In your conversion table, you might try this:
Header 1 Header 2 Header 3 E:Thead?,Tbody Tgroup E:Tgroup Figtable
Alternatively, you could use XSLT on your converted XML to add the Tgroup wrapper. You could do this with a script, but I would try the other two methods first.
Remember that the structure used within FrameMaker need not be an exact match to that used in XML as long as when you can easily convert between them in the needed directions.
In particular, your XML structure uses the CALS table model, in which tables have five levels of structure:
2. Tgroup (that is, group of adjacent table rows)
3. Table heading, body, and/or footing
The FrameMaker table model, however has four levels:
2. Table heading, body, and/or footing
Note that the absence of tgroups in the FrameMaker model. CALS tables uses tgroups for blocks of consecutive rows. Rows in different tgroups need not have the same number of cells. If two tgroups do have the same number of cells, the column widths can differ in the different tgroups. Tables with more than one tgroup are very rare.
FrameMaker can automatically map between its internal table model and the CALS model in two ways. If your tables will never have more than one tgroup, you need not use the tgroup element in FrameMaker. As long as the table element is named Table (not Figtable), if you are saving to XML using a DTD that defines a tgroup element, FrameMaker will create the tgroup when it writes XML and will put information on column widths in the tgroup element rather than the containing table. If you may actually have tables with multiple tgroups, you can use a 5-level structure in FrameMaker. However, the top level will be a container rather than a FrameMaker table and the tgroup elements will be FrameMaker tables. The consecutive tgroups can be formatted with no vertical space between them.
There are two advantages to using FM's natural 4-level table model when you do not have to deal with multi-tgroup tables:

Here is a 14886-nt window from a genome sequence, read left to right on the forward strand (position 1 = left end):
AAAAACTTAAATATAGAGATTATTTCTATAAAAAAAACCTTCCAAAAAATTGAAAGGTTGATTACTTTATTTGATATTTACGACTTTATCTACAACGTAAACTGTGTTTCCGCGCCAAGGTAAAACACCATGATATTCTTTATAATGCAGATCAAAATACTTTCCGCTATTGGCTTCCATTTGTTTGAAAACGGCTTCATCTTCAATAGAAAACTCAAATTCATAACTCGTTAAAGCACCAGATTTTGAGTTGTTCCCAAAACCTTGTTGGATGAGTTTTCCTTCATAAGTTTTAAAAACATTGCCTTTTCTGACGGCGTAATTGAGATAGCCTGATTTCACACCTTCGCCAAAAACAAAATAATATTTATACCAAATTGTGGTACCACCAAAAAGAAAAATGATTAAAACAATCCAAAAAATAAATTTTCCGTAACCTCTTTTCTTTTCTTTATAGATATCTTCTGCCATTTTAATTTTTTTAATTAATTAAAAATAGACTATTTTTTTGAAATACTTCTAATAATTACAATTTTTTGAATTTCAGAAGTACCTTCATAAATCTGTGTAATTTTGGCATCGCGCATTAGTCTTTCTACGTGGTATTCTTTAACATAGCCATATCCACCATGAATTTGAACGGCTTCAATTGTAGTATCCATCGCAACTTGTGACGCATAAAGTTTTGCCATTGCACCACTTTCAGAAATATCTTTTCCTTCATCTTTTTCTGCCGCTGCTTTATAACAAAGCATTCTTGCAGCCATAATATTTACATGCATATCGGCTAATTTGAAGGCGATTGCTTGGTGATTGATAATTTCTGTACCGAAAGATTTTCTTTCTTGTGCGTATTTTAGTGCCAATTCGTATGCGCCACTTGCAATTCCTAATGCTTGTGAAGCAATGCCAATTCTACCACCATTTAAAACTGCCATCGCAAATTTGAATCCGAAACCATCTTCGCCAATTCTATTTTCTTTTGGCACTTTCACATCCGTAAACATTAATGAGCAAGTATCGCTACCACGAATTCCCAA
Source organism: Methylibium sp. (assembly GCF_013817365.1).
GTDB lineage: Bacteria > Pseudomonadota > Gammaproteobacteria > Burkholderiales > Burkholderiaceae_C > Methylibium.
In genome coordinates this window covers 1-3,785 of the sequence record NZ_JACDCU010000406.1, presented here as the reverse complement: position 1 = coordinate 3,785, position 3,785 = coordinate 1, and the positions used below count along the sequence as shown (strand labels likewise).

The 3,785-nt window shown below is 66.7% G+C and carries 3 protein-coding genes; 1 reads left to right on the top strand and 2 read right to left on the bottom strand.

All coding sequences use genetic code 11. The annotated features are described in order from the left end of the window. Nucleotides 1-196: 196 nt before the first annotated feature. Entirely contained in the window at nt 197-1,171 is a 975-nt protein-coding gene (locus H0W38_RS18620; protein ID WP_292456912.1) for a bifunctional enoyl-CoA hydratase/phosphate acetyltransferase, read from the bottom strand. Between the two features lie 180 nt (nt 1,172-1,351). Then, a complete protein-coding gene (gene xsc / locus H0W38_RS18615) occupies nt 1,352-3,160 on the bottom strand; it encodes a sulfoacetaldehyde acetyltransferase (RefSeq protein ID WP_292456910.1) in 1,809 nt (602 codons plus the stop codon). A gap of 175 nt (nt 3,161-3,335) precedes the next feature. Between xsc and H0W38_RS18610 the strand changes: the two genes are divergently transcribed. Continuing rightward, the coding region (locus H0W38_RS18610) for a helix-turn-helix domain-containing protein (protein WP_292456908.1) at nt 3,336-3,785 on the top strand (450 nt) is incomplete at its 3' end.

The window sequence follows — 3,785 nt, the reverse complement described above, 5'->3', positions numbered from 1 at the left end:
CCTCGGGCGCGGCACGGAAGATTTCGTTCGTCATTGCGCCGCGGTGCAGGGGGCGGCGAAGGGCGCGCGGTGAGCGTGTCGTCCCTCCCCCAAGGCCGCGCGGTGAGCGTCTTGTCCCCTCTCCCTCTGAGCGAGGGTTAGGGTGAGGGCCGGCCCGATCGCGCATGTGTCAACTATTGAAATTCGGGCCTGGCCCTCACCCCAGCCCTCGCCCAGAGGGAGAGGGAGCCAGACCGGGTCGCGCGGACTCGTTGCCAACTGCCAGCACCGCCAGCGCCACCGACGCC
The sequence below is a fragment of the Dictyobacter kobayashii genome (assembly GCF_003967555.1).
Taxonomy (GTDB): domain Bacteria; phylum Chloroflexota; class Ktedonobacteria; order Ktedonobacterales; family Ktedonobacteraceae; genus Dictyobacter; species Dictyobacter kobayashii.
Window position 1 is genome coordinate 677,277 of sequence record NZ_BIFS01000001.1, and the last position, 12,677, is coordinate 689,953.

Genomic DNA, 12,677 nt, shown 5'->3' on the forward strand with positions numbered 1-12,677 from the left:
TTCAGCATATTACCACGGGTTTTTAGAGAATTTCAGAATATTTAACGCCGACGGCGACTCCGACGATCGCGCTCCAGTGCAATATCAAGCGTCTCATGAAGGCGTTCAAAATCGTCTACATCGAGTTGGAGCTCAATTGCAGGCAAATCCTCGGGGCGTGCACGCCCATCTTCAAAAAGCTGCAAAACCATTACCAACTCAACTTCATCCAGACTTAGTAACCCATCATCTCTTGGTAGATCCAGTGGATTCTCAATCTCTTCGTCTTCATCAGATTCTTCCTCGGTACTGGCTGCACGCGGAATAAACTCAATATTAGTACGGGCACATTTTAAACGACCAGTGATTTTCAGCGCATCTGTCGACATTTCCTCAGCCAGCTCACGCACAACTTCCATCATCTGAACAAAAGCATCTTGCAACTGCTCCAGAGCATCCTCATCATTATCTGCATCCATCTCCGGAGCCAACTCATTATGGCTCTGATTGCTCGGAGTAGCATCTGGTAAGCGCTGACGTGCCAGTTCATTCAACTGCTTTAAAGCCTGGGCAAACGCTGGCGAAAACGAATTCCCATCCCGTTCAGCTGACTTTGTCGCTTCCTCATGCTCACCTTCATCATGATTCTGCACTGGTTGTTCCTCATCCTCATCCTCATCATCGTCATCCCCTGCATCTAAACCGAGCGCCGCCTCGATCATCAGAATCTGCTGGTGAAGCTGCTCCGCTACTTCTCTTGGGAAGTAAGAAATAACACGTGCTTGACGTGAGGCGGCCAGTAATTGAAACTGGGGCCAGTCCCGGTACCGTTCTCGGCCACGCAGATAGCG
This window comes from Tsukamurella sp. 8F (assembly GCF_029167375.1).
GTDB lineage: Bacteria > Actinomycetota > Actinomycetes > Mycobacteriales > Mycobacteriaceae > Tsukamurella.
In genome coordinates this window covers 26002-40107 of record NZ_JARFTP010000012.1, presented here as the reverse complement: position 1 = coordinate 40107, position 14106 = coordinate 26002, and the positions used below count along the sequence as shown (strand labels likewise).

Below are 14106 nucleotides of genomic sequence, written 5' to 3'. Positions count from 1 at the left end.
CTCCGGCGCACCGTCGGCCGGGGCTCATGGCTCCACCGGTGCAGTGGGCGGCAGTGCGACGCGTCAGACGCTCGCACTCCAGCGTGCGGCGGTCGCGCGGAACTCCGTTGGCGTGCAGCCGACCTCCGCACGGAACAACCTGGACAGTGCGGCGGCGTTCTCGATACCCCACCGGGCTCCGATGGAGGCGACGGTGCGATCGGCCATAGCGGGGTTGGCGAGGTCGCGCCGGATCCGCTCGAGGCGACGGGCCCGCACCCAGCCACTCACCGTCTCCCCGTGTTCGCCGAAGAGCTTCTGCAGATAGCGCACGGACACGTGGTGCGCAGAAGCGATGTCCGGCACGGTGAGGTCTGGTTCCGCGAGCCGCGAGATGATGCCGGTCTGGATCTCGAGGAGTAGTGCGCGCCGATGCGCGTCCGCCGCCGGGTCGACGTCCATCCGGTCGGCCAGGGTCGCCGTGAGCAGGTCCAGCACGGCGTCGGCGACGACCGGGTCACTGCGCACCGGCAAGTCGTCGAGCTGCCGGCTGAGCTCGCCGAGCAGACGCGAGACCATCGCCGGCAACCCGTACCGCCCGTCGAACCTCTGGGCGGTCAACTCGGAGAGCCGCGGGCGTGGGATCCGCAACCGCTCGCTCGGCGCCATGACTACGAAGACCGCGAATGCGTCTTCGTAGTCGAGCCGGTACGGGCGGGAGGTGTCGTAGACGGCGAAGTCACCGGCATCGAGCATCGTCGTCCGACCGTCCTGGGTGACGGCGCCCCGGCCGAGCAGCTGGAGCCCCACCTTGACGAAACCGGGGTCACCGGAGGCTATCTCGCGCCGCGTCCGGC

1. Since there are fewer elements, writers have fewer elements to manipulate and the Structure View is less cluttered.
2. FrameMaker automatically repeats any table title, heading rows, and footing rows on every page of a multi-page table. If you use a five-level model, the table element will be a container. If there is a table title, it will also be a container and will not repeat (although you can copy it to successive pages with a plug-in or script).
For a project like yours, the first thing I would do is analyze how the Figtable will be used. Does it always have exactly two rows (one for a graphic and one for a figure number and/or caption)? If so the 4-level model should be fine. Does the number of columns vary in different Figtables? Once, I had a good grasp of the requirements, I would see how close I can come using read/write rules to use a comfortable model in FrameMaker, import documents from XML (if the project requires import), and export valid XML documents (if the project requires export). If it is not possible to get exactly what is wanted selecting options with read/write rules, I would probably look at tweaking the XML with XSLT before considering a script or plug-in.
Thanks to everyone who answered. You input was appreciated. We will find another way to make it work.
You should check out FrameSLT, which allows you to automate tasks like this right in FrameMaker. It is useful for doing clean up after you run your conversion table. Here is a link to an article about FrameSLT on my blog: